as thick as what would be seen in an English or German coat of arms.
The mantling is rendered in two tinctures; the outside is the principal
enamel and the lining is the principal metal. The first colour shown in
the torse (on the left side) is usually the principal metal, though that
is not the case in the example shown here. The helmet usually faces the
left. In Italian heraldry a helm facing the right traditionally indicated
"bastardy" (a son born outside marriage), but there are few cases
known of this usage in practice.
Some heraldic achievements are more complex, featuring a figure on each
side of the shield (outside of it) supporting it as if to hold it in place.
Such supporters, invariably animate figures such as humans or animals,
are reserved to royalty and the most important noble families.
Helms are usually silver in colour (as though made of silver or steel),
perhaps with some gold ornamentation or details. Coronets are gold for the
most part (the ring, rim and stems if rendered), embellished with jewels
(alternating sapphires, rubies, emeralds) and topped with pearls (rendered
white) or light grey. The inside lining of the coronet is usually colored
deep red or deep green, as if it were formed of plush velvet fabric. The
number of pearls and/or strawberry leaves (the latter for princes, marquesses
and dukes) indicates the armiger's nobiliary rank.
Armigers of the nobility (in Italy representing 90% of all armigers and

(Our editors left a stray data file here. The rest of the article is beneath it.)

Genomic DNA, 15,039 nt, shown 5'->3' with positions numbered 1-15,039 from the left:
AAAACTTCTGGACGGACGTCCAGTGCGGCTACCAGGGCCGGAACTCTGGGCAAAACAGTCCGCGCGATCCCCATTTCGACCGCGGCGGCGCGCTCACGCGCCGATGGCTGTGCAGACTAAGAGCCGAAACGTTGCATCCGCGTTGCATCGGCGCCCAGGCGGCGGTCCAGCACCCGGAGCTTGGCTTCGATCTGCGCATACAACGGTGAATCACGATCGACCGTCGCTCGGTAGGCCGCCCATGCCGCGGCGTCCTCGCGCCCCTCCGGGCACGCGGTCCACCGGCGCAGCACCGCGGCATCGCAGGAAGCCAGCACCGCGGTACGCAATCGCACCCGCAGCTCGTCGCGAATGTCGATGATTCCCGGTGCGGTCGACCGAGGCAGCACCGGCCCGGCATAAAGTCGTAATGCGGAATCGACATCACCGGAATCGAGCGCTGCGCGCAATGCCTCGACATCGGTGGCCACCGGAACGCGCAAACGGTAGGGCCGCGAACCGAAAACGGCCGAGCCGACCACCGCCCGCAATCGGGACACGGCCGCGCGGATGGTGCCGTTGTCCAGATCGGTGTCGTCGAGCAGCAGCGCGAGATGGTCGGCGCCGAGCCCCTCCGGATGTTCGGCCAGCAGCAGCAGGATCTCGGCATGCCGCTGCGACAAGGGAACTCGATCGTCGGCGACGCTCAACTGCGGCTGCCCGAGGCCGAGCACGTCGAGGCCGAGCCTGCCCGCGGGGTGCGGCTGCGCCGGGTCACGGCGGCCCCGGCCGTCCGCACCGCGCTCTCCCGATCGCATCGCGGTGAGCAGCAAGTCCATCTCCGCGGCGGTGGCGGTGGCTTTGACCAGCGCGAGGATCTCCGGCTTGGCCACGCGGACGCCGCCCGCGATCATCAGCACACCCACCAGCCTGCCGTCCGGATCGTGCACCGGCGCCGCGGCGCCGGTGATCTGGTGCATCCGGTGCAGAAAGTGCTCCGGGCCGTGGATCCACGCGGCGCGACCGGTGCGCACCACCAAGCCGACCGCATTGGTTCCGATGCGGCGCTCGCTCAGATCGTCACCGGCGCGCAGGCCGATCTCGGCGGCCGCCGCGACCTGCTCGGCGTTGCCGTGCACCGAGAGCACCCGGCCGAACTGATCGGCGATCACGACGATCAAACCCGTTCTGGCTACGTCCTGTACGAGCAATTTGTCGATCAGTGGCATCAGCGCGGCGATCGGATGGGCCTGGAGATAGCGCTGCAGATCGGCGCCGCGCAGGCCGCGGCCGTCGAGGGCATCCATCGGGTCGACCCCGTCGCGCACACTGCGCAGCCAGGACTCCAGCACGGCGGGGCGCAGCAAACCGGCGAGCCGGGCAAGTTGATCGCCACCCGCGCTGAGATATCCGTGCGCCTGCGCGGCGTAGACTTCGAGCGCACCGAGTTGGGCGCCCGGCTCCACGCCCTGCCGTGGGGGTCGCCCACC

including some untitled families) sometimes display the coronet set atop
the escutcheon, without helm, torse and mantling.
Recent centuries have seen a trend toward the squarish "scudo sannitico"
but traditional curved forms, such as those shown on this page, are acceptable,
especially in simpler "medieval" designs.
A lady may display the coat of arms of her father's family until she
is married, when she assumes her husband's arms if he has any. In Italian
heraldry this usually takes one of three forms (shown here) rather than
a shield. The oval is traditional; this is also used in central Europe.
The lozenge, a diamond shape, is also seen, and this is used not only in
Continental Europe but in England, Scotland and Ireland. Less frequent,
but equally appropriate, is the "oval-lozenge," pointed on the
bottom but curved at the top; however, this is sometimes confused for a
shield, which may be rounded at the top to represent three dimensions.
The coat of arms of the Two Sicilies (Kingdom of Naples and Sicily),
shown at the beginning of this article and keyed at right, is highly unusual
as a king's coat of arms rendered in an oval form. Several explanations
have been advanced to explain this. Whatever the reason, it is in that sense
unique among the arms of the principal ruling families of nineteenth century
Europe. In the event its use as the symbol of a reigning dynasty, despite
pretensions to numerous other realms, was rather short-lived, from 1734
until 1861. It is, of course, still displayed by the princes of this dynasty.
Composition and Rendering
Heraldic art has its own styles and conventions. As interpretive, realistic